It happened again. Just when I thought my current classroom activity was either A) an amazing exercise or B) a complete flop, my students surprised me again. This time it was to show me just how much they still have to learn in their 35 short days that remain at MHS.
We've begun to read 1984 and I have several preliminary activities before the kids get books in their hands. Today's was my ROOM 123 PERSONAL INVENTORY. The gist is that students are instructed to complete the form - no questions, no talking. Then most of them, out of a bit of fear and good public school obedience training, set to work filling out the necessary information that gets progressively personal. Things needed are identification numbers, GPA, make and model of car, medical history, family history, current employment status, cell phone network provider, list of close friends, and so on. There are always one or two who fundamentally refuse to give up such personal information and question my motives. And in a way I'm glad they have those reservations. But more importantly is the brief discussion that follows.
Usually when I ask "how did that feel?" I get such responses as "invasive," "violated," "suspicious," "angry" and such, which is exactly what happened with today's groups. Then we end up on a couple of tangents about how well they've been trained as students to sit quietly, obey the authority (teacher), and not question him or her. One young lady was very uncomfortable with the word trained, but we eventually agreed that that's pretty much what has occurred over the past 12 years of schooling. I mentioned that as an observer, several young men reached for their wallets to access their driver's licences (the number was needed for the exercise) and that's when I realized how much these "big kids" need to know before we let them loose into the adult world.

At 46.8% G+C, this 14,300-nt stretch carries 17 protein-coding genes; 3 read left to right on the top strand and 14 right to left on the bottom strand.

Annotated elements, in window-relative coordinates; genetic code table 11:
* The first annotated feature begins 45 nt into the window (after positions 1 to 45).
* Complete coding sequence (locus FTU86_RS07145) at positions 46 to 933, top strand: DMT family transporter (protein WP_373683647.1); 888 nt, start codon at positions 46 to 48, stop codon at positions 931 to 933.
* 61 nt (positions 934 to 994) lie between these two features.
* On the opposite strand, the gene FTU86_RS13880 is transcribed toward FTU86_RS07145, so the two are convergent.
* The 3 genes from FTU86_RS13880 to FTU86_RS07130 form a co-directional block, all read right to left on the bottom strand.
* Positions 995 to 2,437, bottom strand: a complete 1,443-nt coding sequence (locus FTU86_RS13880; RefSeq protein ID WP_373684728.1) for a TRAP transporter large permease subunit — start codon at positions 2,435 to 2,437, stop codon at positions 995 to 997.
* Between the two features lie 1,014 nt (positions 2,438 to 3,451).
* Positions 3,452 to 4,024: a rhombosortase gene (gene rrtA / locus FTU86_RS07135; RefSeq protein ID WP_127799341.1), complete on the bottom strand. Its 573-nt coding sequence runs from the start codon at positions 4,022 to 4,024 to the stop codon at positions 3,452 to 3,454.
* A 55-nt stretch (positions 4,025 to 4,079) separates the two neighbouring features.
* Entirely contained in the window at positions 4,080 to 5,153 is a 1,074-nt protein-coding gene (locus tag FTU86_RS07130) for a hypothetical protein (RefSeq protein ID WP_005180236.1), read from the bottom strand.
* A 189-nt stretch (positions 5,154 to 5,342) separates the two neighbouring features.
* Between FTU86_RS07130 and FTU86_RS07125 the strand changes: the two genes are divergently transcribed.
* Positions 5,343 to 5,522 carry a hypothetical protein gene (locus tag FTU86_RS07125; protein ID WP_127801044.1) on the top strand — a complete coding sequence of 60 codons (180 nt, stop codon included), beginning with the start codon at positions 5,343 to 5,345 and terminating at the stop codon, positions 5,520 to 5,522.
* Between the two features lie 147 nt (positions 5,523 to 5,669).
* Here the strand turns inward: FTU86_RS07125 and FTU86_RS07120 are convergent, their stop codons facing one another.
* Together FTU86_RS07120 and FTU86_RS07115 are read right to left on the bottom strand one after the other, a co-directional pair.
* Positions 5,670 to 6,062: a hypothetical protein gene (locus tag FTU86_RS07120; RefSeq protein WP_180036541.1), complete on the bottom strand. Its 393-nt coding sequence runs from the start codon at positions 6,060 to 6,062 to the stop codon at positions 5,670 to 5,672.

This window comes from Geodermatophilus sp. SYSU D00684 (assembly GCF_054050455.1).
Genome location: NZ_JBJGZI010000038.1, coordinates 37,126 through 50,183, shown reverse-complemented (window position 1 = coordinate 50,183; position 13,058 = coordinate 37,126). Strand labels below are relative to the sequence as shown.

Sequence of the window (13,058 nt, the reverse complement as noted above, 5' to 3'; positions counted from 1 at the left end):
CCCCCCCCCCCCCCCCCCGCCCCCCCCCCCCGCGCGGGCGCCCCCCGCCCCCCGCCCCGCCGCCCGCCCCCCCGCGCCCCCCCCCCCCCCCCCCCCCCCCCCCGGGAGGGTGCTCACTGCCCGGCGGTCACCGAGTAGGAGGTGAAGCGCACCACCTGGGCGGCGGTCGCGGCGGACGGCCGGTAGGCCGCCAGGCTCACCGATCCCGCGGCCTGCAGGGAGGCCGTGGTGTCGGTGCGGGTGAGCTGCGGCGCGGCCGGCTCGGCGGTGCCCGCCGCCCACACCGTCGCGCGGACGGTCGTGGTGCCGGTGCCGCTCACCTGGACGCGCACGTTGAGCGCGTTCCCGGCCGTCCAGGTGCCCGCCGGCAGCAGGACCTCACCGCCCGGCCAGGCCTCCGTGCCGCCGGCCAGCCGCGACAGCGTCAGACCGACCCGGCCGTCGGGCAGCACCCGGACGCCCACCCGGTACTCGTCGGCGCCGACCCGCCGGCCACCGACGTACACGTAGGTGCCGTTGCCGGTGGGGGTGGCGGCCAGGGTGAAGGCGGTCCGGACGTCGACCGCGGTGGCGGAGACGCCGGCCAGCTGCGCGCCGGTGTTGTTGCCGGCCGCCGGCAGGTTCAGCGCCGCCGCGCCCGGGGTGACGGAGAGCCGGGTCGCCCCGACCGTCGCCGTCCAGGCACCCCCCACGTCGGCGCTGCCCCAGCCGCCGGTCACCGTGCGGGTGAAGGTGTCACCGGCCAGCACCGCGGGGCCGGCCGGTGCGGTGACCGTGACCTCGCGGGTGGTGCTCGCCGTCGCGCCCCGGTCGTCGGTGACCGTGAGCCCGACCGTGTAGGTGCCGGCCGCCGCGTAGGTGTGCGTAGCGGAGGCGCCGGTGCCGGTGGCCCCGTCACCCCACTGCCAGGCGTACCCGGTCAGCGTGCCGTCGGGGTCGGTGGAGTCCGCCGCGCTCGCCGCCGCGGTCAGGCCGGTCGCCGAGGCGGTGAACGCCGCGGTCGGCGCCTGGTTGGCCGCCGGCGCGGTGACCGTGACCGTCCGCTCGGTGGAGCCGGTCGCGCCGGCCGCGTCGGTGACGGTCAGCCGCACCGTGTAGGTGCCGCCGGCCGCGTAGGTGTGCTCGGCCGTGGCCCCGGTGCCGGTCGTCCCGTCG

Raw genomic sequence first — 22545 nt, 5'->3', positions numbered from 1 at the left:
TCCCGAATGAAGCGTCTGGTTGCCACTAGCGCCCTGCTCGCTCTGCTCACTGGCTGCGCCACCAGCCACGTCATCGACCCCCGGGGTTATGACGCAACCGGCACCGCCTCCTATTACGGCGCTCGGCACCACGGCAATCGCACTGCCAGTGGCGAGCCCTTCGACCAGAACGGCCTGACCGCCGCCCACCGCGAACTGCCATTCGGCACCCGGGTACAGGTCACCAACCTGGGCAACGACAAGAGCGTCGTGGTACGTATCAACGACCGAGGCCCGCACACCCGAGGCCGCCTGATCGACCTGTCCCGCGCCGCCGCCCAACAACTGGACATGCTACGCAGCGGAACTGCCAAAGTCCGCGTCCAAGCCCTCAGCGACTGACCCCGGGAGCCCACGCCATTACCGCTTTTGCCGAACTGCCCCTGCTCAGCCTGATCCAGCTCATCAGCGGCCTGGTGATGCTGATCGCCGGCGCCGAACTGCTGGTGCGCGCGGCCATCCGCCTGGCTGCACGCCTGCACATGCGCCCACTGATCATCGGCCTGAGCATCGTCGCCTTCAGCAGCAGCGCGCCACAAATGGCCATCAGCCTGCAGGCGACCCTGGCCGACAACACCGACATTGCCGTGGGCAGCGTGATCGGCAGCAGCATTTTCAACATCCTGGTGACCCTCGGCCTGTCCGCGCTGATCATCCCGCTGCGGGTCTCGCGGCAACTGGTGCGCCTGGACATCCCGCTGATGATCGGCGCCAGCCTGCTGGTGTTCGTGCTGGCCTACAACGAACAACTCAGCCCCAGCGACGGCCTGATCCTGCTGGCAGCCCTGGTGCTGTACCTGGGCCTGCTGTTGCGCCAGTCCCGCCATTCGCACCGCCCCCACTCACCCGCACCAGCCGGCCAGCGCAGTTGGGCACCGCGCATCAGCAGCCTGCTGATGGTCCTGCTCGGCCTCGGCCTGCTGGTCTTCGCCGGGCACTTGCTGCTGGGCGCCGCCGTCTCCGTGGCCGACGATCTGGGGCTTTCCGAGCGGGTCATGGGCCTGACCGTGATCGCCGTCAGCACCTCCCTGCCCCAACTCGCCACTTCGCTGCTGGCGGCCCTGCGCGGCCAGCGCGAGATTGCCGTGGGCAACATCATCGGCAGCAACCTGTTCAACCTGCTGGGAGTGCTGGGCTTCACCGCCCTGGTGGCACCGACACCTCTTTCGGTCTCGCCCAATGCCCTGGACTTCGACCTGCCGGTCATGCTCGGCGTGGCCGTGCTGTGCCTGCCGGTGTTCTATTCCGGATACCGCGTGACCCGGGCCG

"There's a lot I need to know about myself," proclaimed one young lady. And it's true. We don't often think of how many numbers, records, and forms are connected to us until we are called upon to provide such information. One young man asked which of the several numbers on his driver's license was the actual number. So I showed him and then enlightened the rest of the group that the official number is the one that starts with the first initial of their last name. You'd have thought I just gave them the secrets of the universe - seems no one knew that tidbit.
"I thought the M meant Michigan." (her last name begins with M)
"I always thought the numbers began with zero." (his last name begins with O)
"Mine is a D and I figured it meant driver." (last name starts with D)
In a way it was a great "teachable" moment for me to be able to shed some real-life information with these soon-to-be graduates. And I'm sure there are more to come as we continue to draw parallels between Orwell's world and ours in terms of technology, government and politics, societal trends, and the risks associated with all of the above. Hopefully I can impart some more eye-opening wisdom before our time here is done.